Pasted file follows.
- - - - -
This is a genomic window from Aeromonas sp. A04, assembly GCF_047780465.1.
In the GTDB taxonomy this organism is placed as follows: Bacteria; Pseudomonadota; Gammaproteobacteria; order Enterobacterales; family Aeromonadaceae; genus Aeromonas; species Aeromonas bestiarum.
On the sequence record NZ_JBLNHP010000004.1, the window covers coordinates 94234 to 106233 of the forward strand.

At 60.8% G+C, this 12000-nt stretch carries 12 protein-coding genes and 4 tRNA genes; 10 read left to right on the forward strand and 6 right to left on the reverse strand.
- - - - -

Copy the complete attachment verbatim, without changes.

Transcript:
This is a genomic window from Aeromonas sp. A04, assembly GCF_047780465.1.
In the GTDB taxonomy this organism is placed as follows: Bacteria; Pseudomonadota; Gammaproteobacteria; order Enterobacterales; family Aeromonadaceae; genus Aeromonas; species Aeromonas bestiarum.
On the sequence record NZ_JBLNHP010000004.1, the window covers coordinates 94234 to 106233 of the forward strand.

At 60.8% G+C, this 12000-nt stretch carries 12 protein-coding genes and 4 tRNA genes; 10 read left to right on the forward strand and 6 right to left on the reverse strand.